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THE CALIFORNIA GARDEN

Doing a little yardwork

Watch your step: Tiny fairies, furniture and even railways are afoot in miniature gardens.

March 25, 2004|Julie Bawden Davis | Special to The Times

In Nancy Phillips' Huntington Beach backyard, snapdragons and daffodils sparkle in the sun next to a fountain and rock pathway. Beyond a nearby fence, a table and chair await. But if you don't watch out, you could crush it all with your foot.

No, you haven't fallen through the looking glass. Phillips' backyard is just part of a bigger trend: miniature gardening.

As garden space and the time to tend it shrink, so are the plants and ornaments that go with them. Even people with large gardens are creating mini environments that more easily allow for Lilliputian flights of fancy.

"I've always liked little whimsical things," says Phillips. "I have a space in my yard where an orange, peach and ficus tree form a triangle. In the center I put a birdbath and planted a miniature fairy garden around that. It's fun to watch the garden evolve, and it's much less work than my full-size gardens."

In Southern California, gardens have been losing out to larger homes being built on ever smaller lots, according to the National Assn. of Home Builders in Washington, D.C. Though there are no hard and fast statistics on the popularity of mini gardens, local nurseries have seen demand rise for tiny replicas of larger plants with names that can blow off the top of the cuteness barometer: Elfin thyme, 'Nifty Thrifty' armeria, 'La Chiquita' cuphea.

Over the last two years, the Native Sons Wholesale Nursery in Arroyo Grande has tripled the sale of plants in the 8- to 12-inch range, says sales manager Tim Fross. In Orange, M&M Nursery devotes nearly half its space to mini-landscaping plants and accessories. It also offers classes about fairy gardening and has several displays.

"Many gardeners garden to escape," says Beverly Turner, a designer at M&M. "Miniature gardens take things a step further, providing a fantasy world. As you plant and create a tiny path leading off into the distance, your imagination fills in the blank as to what's beyond the garden gate."

Turner was inspired to create miniature gardens several years ago while making a dollhouse. "The dollhouse was fun, but I found my interest kept wandering outside of the house to the landscape," she says.

Today, her miniature gardens contain diminutive plants such as variegated baby's tears, fairy rose, pink polka dot plant, micro needlepoint ivy, erodium and exacum. The fairy statues that inhabit her gardens enjoy a variety of pint-sized accessories such as teacups, birdhouses, urns, arbors, trellises, wrought-iron benches, tables and fences -- even steepled churches.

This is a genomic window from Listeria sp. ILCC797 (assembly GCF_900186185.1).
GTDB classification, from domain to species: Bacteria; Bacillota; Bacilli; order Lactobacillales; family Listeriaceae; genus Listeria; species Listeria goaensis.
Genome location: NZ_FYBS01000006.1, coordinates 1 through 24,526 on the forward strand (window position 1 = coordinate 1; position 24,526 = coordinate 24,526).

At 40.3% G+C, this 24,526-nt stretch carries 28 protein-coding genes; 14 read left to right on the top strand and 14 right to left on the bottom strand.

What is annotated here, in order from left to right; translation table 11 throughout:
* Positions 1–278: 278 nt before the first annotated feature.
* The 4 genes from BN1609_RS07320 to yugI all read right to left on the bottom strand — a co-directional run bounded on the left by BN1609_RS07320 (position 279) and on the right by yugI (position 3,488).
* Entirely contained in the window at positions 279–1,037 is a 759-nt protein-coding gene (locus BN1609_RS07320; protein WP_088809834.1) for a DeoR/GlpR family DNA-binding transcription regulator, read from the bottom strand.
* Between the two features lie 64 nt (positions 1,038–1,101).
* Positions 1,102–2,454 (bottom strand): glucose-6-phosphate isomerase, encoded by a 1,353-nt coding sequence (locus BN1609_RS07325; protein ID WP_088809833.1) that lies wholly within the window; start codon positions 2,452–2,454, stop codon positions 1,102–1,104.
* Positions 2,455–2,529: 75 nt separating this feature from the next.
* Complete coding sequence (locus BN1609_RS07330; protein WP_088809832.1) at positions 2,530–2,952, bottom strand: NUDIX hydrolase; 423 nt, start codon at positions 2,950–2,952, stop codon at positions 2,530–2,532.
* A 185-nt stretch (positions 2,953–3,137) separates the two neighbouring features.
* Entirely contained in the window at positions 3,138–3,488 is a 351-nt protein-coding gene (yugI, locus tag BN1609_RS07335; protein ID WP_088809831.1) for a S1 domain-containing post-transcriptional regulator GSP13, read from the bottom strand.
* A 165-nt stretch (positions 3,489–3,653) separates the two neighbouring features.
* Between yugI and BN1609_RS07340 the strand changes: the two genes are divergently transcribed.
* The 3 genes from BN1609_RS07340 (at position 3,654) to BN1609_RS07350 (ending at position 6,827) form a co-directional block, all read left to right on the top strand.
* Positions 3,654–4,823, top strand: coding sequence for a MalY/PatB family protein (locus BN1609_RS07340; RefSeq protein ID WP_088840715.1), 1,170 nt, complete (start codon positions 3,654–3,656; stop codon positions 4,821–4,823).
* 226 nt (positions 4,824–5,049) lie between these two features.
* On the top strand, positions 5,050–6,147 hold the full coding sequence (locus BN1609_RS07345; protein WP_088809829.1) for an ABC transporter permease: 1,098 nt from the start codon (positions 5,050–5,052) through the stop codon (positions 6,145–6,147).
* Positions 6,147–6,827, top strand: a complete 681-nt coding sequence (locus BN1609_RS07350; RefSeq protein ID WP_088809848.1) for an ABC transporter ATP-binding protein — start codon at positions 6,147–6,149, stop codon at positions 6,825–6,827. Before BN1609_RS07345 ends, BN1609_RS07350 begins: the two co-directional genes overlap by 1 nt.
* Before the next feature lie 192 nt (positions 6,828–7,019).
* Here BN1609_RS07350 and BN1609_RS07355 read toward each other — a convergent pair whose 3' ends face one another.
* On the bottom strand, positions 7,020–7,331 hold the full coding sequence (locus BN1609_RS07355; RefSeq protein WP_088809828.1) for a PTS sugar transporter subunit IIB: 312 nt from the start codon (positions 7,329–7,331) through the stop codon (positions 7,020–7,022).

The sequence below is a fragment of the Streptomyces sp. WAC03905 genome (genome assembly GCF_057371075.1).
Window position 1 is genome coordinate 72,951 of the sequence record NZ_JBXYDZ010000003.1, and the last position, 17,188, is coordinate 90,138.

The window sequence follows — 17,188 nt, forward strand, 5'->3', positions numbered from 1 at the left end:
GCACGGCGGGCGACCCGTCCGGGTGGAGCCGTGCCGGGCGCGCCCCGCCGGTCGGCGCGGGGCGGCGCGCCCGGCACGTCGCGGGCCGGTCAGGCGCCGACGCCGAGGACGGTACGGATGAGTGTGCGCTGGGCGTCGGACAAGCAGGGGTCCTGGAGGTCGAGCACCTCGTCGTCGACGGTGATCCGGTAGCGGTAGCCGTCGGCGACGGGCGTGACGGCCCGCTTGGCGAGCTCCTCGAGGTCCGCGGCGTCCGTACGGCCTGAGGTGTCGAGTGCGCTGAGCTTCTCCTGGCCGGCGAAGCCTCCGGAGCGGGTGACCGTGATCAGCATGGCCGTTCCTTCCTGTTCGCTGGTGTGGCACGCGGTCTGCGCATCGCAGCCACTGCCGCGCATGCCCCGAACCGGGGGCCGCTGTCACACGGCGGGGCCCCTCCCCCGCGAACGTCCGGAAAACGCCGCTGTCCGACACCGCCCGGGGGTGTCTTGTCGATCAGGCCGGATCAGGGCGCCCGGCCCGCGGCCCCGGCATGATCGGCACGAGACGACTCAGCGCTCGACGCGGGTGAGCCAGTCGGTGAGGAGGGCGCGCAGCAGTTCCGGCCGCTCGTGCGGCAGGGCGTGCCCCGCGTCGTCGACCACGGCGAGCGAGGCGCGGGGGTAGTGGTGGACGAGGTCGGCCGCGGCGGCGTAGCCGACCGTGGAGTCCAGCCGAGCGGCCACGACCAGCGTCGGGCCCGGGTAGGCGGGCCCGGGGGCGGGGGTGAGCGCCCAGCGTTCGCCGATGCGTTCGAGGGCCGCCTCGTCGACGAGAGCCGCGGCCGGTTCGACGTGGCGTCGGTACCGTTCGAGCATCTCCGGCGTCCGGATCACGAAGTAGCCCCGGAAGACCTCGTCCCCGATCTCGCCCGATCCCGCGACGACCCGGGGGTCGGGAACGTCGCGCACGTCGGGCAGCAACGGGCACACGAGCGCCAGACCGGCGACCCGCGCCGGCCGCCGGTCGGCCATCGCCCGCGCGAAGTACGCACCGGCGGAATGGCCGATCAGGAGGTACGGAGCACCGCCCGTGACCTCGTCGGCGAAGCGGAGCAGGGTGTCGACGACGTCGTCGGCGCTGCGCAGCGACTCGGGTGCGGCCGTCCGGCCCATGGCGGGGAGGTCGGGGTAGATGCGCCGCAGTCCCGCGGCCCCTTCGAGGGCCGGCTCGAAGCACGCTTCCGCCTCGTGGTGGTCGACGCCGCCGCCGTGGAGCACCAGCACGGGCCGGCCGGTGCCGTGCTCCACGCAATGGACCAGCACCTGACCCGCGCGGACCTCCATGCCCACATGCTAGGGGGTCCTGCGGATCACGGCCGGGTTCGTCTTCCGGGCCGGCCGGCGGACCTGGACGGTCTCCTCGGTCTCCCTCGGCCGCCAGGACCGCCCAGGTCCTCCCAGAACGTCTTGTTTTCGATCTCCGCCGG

"It's no longer necessary to make mini garden props out of Popsicle sticks and twigs," says Kathryn Swenson, owner of Gnomenculture in Wayzata, Minn., which creates outdoor miniature gates, bridges, fountains, birdbaths, benches, wheelbarrows and more. Since starting the business two years ago, Swenson has seen a tenfold increase in sales.

Though on the rise, miniature gardens are not new, of course. England is well-known for its miniature villages and landscape replicas meant to showcase gardens from centuries past.

Also originally from Great Britain are increasingly popular railway gardens, which mix small plants with model trains designed to run outdoors.

According to the Garden Train Assn., garden railroading is the fastest-growing family hobby in North America.

"Railway gardens are essentially the male version of miniature gardens," says Todd Brody, who has an elaborate railway in his Cowan Heights frontyard that he lights up like a football stadium at night.

His "mini" garden, which is the size of a condo at 1,200 square feet, has 525 feet of track. The rail cars chug over bridges and under trestles, passing waterfalls and a variety of small plants including dwarf trees like elm, myrtle, cypress and pomegranate.

"Men get the train sets they never had as boys -- with the bonus of a real landscape," Brody says. "Best of all, the railway cars give guys something tangible to bring into the workshop and work on, whether the cars need it or not."

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Step one: good structure

Miniature gardens are relatively simple to design, but there are differences from their larger counterparts. The main aspect to consider is the structure, says designer Beverly Turner: "Whereas in a full-size cottage garden you might want a lot of color, that's not the case in a miniature landscape. Too much color is confusing to view. Look for variegated foliage and lime-green and silver tones."

Select a focal point, such as an archway or gazebo, and work around it. Don't use too many accessories, as it will make the landscape busy.

Once designed and planted, miniature gardens are low-maintenance. "Your most important task is to keep up on trimming," Turner says. "Give the plants a little haircut twice a month." In lieu of loppers, you can use manicuring scissors. Monthly fertilizing is also recommended.

To learn more, M&M Nursery, 380 N. Tustin St., Orange, will hold free classes for beginners on April 24 and for advanced gardeners on May 15. Reservations: (714) 538-8042.

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